Apr 03, 2013 •
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Carlsbad author Thankful Strother’s memoirs “Alien in the Delta” is currently in the top 100 Amazon Best Sellers. eBooks is offering his Kindle edition free for a limited time. Courtesy photoBy Sydney LeBlancCARLSBAD — Thankful Strother was born in Grand Lake, Arkansas, in 1943 and this is where his story begins. His book, “Alien in the Delta,” chronicles his life growing up in rural Southeast Arkansas between 1949 and 1961 and includes his military and corporate America experience. Written more as personal memoir than conventional autobiography, Strother, shares with the reader both a personal narrative of facts and feelings in a concise and credible 200-page work.Strother is offering his Kindle edition free for a limited time. “Alien in the Delta” is currently in the top 100 Amazon Best Sellers eBooks and Kindle Edition List. Download a free copy (Kindle Edition) April 6 and April 7 from amazon.com/Alien-in-the-Delta-ebook/dp/B00BXN4IO2/ref=la_B00AX5USJU_1_1_title_1_kin?ie=UTF8&qid=1364575001&sr=1-1.
Six years in the making, Strother, now retired in Carlsbad, was inspired to write after some light nudging by his daughter, Christine, who regularly listened to her dad’s stories as she grew up.
Said Strother, “She kept telling me that I should write this down, that I ought to write a book. So, about six years ago, I started going out to the beach with a personal tape recorder and dictating a story at a time,” “About 14 tapes later, I was ready to commit to writing, and it all came together,” he said.
Strother’s timeline occurs against the familiar backdrop of American post-World War II history, including the segregation, prejudice and inequality that was synonymous with the times and growing up in the Arkansas Delta. To his credit, though, Strother doesn’t focus solely on the hardness of the times during which he grew up. He shares in equal parts his feelings of amusement, happiness and sense of humor. He rises above stereotypical thinking, reflective, but never bitter about the adversity he faced.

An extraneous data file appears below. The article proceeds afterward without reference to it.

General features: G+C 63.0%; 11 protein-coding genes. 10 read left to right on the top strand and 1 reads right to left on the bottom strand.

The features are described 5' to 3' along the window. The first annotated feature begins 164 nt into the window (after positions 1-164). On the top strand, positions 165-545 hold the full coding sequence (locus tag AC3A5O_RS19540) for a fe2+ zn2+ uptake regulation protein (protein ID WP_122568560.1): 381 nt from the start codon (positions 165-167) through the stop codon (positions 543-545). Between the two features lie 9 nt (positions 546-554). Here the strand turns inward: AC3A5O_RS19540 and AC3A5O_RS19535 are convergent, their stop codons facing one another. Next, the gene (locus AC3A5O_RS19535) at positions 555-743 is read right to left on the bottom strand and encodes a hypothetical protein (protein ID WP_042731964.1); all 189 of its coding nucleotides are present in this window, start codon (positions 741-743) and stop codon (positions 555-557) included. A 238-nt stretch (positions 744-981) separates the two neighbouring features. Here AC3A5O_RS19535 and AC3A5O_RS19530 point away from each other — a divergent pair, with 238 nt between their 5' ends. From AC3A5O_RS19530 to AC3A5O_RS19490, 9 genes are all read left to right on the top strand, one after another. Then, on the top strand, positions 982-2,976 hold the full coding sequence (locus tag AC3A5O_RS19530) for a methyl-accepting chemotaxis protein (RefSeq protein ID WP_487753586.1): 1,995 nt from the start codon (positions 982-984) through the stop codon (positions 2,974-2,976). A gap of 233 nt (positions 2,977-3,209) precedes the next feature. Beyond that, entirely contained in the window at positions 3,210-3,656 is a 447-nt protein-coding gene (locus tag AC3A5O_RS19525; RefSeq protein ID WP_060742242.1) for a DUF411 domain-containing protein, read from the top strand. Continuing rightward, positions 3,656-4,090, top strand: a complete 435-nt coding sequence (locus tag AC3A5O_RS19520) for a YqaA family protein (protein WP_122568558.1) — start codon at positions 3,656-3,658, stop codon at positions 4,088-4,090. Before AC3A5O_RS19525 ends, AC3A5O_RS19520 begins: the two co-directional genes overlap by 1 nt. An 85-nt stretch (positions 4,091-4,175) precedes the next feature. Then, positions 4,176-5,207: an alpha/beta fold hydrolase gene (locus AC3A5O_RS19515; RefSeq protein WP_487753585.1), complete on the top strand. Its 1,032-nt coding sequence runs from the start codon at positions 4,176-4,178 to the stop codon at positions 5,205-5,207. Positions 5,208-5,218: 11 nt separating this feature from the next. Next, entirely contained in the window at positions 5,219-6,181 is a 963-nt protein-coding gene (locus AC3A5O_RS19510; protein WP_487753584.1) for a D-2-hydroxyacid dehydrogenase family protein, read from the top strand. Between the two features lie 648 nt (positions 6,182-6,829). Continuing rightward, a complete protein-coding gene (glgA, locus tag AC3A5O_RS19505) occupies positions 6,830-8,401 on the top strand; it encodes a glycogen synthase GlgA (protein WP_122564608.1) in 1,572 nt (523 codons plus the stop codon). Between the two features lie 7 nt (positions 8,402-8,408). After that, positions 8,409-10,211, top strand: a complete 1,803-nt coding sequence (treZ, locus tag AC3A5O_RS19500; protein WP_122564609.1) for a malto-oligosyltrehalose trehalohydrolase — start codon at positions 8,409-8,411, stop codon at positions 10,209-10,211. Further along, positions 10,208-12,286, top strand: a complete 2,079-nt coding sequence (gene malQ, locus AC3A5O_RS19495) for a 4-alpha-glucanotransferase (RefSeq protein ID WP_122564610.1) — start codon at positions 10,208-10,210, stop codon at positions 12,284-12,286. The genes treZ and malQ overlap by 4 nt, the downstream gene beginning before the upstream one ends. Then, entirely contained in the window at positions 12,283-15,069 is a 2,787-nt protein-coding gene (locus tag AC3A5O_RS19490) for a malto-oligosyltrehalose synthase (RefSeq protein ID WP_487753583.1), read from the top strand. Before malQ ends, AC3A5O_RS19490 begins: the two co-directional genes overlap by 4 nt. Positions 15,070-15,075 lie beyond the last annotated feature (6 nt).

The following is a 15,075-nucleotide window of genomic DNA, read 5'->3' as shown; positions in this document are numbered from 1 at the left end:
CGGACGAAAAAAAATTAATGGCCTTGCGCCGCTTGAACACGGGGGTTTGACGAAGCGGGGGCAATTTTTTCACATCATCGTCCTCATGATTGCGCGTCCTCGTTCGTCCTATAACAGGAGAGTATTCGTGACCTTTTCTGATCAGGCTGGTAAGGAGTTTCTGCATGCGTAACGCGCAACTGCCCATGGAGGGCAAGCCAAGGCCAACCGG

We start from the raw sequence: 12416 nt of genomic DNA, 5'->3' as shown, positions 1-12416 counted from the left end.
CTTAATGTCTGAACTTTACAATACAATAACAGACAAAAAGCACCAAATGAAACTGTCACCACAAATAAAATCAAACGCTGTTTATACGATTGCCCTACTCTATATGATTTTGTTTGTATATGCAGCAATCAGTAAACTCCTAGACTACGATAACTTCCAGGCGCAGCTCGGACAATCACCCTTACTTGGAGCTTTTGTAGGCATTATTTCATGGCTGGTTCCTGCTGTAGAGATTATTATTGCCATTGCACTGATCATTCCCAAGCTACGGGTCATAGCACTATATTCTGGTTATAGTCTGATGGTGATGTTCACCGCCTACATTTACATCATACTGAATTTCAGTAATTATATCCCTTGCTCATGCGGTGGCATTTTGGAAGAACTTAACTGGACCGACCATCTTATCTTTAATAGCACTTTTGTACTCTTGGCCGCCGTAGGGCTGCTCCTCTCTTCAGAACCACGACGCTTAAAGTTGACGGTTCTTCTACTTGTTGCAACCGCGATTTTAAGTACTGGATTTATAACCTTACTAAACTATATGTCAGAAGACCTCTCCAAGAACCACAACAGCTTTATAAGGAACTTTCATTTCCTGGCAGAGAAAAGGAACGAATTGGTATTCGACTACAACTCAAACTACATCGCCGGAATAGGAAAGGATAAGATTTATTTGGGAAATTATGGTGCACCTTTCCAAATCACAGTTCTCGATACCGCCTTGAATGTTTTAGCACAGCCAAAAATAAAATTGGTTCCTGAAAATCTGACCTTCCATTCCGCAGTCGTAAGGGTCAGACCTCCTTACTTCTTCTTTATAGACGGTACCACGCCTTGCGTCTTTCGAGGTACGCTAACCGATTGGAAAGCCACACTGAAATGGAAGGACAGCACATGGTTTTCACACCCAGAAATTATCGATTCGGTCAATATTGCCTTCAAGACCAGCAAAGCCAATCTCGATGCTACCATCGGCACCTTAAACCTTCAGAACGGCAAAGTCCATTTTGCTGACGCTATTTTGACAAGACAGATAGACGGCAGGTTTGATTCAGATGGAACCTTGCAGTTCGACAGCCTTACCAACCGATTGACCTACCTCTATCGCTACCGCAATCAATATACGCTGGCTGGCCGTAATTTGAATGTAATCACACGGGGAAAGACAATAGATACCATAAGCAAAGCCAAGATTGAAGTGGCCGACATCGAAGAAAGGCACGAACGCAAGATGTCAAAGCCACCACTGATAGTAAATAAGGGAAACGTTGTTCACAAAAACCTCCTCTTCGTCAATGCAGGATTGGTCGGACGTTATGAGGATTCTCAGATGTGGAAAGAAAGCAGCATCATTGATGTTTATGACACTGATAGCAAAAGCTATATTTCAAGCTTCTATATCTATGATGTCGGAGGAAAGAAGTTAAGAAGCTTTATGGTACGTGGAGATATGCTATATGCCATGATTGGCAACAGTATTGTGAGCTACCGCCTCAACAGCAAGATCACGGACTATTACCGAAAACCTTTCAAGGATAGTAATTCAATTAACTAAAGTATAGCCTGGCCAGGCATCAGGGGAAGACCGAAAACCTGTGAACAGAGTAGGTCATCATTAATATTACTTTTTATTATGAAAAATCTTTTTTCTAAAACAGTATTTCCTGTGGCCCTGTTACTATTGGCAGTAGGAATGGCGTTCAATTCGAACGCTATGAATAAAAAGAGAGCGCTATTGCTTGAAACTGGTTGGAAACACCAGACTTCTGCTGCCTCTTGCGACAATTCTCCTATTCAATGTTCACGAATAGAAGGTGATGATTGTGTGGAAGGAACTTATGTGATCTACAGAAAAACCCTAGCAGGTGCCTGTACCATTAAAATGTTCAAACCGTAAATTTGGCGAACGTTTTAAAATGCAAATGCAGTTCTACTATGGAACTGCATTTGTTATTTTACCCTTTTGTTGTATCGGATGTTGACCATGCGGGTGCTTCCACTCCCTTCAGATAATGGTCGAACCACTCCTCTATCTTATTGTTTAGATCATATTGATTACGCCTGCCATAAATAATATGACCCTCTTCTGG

Strother’s narrative brings the contrast of the rural South to experiences he had later in life, such as living in Germany in the 1960s and later being in the corporate world, where he worked for such tech giants as NCR and AT&T.
While Strother says he is not a speaker or advocate, his impressive resume later in his life, lends itself to being equal parts inspirational and theatrical. His story is one of coming up from relative poverty to having a successful military and corporate career. “I am really not advocating for anyone or anything,” said Strother. “I just wanted to tell my stories about what I experienced. There was excitement, humor and history with those times.”